ETERNAL FLAME Designers for whom music is a constant source of inspiration
Idnspiration can come in, and take, all forms. It can be a one-off dalliance, like how the chance encounter between Jane Birkin and Hermes’ Jean-Louis Dumas led to the creation of the Birkin bag. Or it can be a multi-seasonal affair, with Maria Grazia Chiuri exploring the tenets of feminism at Dior. Or it can be a relationship that lasts a lifetime—as is the case for the designers below when it comes to one of the most powerful, pervasive and perpetual sources of inspiration: Music.
Together with Sex Pistols manager Malcolm McLaren, Dame Westwood engineered the ’70s punk phenomenon, a revolution that was based upon equal parts aesthetics and sound: Fetish-wear clothing and aggressive music that worked hand-in-hand to shock and titillate the senses. Post-punk,Westwood and McLaren’s “Pirates” collection, alongside the rise of musicians like Adam Ant and Spandau Ballet, was pivotal to the New Romantic movement.
GIANNI AND DONATELLA VERSACE
Till today, one of the most iconic instances of music and fashion colliding was when Naomi, Cindy, Linda and Christy sang along to “Freedom! ’90” while closing Versace’s fall/winter 1991 show. It was a moment dreamed up by Gianni, who also enlisted the likes of Elton John and Madonna to create music for his shows and star in his campaigns.The tradition lives on with Donatella, be it by playing never-before-heard tracks by Prince at Versace’s men’s spring 2017 show as a posthumous tribute; working with M.I.A and Zayn Malik on capsule collections for Versus; or being namechecked in songs by Bruno Mars, Lady Gaga and Migos.
Based in Los Angeles since 2008, Slimane has created stagewear for David Bowie, Daft Punk and other major musicians; and is deeply immersed in California’s alternative music scene, photographing indie rockers for books and exhibitions, and engaging them to appear in campaigns, editorials and shows. Slimane’s signature brand of rock ’n’ roll-meets-grit and glamour infused his collections at Dior Homme (skinny silhouettes with Pete Doherty as his muse) and Saint Laurent (Coachella-worthy ensembles with Courtney Love, Joni Mitchell and more for inspiration), and is almost guaranteed to be present in his upcoming work at Céline.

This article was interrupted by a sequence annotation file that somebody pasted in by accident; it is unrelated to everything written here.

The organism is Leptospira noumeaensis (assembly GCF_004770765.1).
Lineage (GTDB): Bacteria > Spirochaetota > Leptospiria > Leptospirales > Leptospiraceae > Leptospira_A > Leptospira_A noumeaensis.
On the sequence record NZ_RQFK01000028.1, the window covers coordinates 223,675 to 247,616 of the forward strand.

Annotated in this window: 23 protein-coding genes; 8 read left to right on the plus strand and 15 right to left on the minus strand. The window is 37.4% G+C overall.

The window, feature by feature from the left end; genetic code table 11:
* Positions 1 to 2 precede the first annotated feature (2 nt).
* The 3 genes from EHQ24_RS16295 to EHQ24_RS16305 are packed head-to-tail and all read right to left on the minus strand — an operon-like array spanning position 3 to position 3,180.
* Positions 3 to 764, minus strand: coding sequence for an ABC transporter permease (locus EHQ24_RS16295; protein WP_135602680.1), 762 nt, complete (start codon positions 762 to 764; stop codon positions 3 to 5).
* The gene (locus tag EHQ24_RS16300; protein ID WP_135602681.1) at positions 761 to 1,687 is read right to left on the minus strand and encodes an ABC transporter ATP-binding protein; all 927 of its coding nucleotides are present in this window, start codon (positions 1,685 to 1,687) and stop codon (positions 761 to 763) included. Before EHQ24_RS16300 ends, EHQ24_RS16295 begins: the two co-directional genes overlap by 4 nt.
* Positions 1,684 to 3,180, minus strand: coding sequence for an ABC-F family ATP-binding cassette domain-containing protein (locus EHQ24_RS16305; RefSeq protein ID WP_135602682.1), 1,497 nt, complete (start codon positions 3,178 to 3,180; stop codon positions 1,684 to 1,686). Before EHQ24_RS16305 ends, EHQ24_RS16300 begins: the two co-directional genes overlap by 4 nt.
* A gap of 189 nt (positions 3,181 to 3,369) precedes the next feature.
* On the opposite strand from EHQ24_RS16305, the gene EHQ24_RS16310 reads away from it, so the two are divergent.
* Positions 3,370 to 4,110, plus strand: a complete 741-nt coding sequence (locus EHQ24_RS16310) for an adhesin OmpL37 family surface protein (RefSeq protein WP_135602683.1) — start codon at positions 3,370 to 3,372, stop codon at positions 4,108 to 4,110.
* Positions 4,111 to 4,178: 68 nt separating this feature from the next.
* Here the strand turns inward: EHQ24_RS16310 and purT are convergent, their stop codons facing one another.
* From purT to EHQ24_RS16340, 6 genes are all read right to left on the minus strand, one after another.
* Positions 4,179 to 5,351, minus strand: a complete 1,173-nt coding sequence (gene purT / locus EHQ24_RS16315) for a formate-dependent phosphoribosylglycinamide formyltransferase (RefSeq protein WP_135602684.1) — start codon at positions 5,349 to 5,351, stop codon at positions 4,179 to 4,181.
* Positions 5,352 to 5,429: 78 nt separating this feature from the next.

Ask any menswear and/or streetwear enthusiast to name their favourite designer, and there’s a very high chance that Simons will be on the list.The Belgian designer often looks to youth culture through the lens of music, most f amously through his collaborations (from his cult fall/winter 2003 collection to spring/summer 2018) with Peter Saville, whose album covers for Joy Division and New Order inspired him as a teen.“The whole existence besides school was built up around music,” he said in an interview with
032c magazine. Simons, too, is no stranger to song dedications. Just ask A$AP Rocky, whose song “Raf ”repeats the lyrics,“Please don’t touch my Raf ”, and sees Rocky donning multiple archival items from Simons’ past collections in the music video.
As Creative Director at Kanye West’s creative agency, Donda, Abloh earned a Grammy nomination for his art direction of Watch the Throne, West’s album with Jay-Z, in 2011. Now, on top of creating streetwear-meets-high fashion collections for Off-White and Louis Vuitton, and collaborating with brands from IKEA to Rimowa, Abloh has kept busy on the music front. In 2018 alone, he has performed at Lollapalooza as DJ Flat White; released his first official song,“Orvnge”, with Boys Noize; and launched an Apple Music Beats 1 radio show, recorded in the LouisVuitton atelier in Paris. ■
From top: Musicians from Beck to Justin Bieber and Joan Jett sitting front row at Hedi Slimane’s fall 2016 Saint Laurent show at the Palladium concert hall in Los Angeles. Lady Gaga with Donatella Versace. Hedi Slimane. Vivienne Westwood. Raf Simons. Virgil Abloh with Kanye West